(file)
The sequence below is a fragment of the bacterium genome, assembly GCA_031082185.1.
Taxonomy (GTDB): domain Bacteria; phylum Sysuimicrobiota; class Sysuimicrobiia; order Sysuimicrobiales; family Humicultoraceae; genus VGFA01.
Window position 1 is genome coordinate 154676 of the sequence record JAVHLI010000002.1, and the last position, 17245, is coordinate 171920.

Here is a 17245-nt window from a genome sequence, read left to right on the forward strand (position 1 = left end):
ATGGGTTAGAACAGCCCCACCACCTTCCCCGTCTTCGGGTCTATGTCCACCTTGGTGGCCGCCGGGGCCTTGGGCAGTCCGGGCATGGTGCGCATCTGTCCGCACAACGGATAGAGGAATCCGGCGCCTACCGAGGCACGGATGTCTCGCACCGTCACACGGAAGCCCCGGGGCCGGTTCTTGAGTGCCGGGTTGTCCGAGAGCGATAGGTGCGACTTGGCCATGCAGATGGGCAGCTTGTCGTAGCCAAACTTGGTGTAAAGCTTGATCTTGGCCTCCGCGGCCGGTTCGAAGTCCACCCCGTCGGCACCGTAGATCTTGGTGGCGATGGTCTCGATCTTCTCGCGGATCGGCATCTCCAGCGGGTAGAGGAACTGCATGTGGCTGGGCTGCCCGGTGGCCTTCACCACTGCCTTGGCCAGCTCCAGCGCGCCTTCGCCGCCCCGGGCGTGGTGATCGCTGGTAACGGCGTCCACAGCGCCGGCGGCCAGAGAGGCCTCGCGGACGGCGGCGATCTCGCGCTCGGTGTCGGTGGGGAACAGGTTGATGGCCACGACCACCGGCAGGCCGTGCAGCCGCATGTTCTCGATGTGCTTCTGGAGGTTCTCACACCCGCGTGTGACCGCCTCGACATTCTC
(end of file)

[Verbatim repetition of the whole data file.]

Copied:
The sequence below is a fragment of the bacterium genome, assembly GCA_031082185.1.
Taxonomy (GTDB): domain Bacteria; phylum Sysuimicrobiota; class Sysuimicrobiia; order Sysuimicrobiales; family Humicultoraceae; genus VGFA01.
Window position 1 is genome coordinate 154676 of the sequence record JAVHLI010000002.1, and the last position, 17245, is coordinate 171920.

Here is a 17245-nt window from a genome sequence, read left to right on the forward strand (position 1 = left end):
ATGGGTTAGAACAGCCCCACCACCTTCCCCGTCTTCGGGTCTATGTCCACCTTGGTGGCCGCCGGGGCCTTGGGCAGTCCGGGCATGGTGCGCATCTGTCCGCACAACGGATAGAGGAATCCGGCGCCTACCGAGGCACGGATGTCTCGCACCGTCACACGGAAGCCCCGGGGCCGGTTCTTGAGTGCCGGGTTGTCCGAGAGCGATAGGTGCGACTTGGCCATGCAGATGGGCAGCTTGTCGTAGCCAAACTTGGTGTAAAGCTTGATCTTGGCCTCCGCGGCCGGTTCGAAGTCCACCCCGTCGGCACCGTAGATCTTGGTGGCGATGGTCTCGATCTTCTCGCGGATCGGCATCTCCAGCGGGTAGAGGAACTGCATGTGGCTGGGCTGCCCGGTGGCCTTCACCACTGCCTTGGCCAGCTCCAGCGCGCCTTCGCCGCCCCGGGCGTGGTGATCGCTGGTAACGGCGTCCACAGCGCCGGCGGCCAGAGAGGCCTCGCGGACGGCGGCGATCTCGCGCTCGGTGTCGGTGGGGAACAGGTTGATGGCCACGACCACCGGCAGGCCGTGCAGCCGCATGTTCTCGATGTGCTTCTGGAGGTTCTCACACCCGCGTGTGACCGCCTCGACATTCTC